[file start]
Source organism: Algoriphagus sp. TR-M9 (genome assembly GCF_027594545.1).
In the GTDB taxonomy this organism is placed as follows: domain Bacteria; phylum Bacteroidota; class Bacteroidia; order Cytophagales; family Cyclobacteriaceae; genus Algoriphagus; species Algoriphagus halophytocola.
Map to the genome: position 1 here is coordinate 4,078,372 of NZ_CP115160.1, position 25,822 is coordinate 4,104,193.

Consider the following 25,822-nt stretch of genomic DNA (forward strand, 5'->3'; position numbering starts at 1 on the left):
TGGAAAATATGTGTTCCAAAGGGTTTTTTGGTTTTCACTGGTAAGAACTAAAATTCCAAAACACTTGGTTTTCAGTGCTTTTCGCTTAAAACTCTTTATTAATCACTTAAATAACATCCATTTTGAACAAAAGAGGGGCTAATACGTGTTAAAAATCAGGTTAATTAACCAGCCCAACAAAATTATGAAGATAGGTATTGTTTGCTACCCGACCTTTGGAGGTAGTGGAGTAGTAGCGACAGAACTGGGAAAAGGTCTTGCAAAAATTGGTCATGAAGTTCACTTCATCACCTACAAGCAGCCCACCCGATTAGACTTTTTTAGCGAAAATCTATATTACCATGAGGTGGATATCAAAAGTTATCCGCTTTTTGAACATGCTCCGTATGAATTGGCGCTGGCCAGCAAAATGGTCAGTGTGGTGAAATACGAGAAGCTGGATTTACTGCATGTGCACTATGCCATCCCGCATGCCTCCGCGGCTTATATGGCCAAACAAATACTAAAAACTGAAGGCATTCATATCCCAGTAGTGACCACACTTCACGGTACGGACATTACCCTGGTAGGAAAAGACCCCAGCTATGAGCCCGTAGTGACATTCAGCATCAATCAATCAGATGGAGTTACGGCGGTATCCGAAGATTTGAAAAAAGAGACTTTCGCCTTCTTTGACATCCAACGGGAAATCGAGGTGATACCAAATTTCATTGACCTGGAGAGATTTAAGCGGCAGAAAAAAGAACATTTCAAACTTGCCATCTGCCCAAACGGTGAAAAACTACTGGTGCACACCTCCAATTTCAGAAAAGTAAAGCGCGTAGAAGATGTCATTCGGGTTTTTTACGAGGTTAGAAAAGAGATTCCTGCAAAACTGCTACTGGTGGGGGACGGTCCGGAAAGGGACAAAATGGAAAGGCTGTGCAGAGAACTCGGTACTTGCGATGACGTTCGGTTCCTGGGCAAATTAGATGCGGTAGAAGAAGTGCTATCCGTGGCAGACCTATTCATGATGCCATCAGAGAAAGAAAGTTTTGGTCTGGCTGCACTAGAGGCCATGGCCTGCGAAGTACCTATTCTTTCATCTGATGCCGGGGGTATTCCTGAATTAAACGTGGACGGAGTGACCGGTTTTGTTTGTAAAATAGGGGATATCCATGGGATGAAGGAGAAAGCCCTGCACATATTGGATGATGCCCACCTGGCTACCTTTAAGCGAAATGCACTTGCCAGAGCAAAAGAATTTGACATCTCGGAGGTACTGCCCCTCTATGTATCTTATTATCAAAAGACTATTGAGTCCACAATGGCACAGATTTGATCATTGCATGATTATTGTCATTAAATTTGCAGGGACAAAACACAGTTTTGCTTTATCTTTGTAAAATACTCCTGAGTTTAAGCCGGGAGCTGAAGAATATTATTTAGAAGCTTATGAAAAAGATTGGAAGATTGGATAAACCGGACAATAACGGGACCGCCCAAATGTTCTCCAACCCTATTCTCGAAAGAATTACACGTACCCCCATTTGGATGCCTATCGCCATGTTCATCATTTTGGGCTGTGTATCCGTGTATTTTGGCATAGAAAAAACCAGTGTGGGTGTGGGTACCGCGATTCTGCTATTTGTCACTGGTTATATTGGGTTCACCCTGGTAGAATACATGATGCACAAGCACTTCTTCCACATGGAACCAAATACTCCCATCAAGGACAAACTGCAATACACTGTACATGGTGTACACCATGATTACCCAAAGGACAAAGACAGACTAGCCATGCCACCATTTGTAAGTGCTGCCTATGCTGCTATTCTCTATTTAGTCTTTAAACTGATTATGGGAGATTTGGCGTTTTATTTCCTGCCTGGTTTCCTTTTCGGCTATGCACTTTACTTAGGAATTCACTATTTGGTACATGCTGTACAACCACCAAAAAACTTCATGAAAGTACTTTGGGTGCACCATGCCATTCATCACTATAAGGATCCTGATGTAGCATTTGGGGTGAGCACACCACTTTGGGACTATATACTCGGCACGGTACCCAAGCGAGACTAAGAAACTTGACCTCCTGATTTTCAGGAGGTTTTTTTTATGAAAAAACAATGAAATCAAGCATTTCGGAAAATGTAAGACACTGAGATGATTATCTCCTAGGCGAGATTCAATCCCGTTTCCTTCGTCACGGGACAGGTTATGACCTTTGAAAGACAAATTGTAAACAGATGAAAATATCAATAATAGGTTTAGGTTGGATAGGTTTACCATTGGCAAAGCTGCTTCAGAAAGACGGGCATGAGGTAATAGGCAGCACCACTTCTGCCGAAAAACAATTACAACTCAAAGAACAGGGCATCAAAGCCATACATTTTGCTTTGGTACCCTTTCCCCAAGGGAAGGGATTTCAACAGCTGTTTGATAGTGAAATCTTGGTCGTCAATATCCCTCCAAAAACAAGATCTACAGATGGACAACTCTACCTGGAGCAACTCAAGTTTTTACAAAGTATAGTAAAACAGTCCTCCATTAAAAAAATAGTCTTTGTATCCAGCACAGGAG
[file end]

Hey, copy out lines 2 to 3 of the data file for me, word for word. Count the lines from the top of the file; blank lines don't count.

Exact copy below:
In the GTDB taxonomy this organism is placed as follows: domain Bacteria; phylum Bacteroidota; class Bacteroidia; order Cytophagales; family Cyclobacteriaceae; genus Algoriphagus; species Algoriphagus halophytocola.
Map to the genome: position 1 here is coordinate 4,078,372 of NZ_CP115160.1, position 25,822 is coordinate 4,104,193.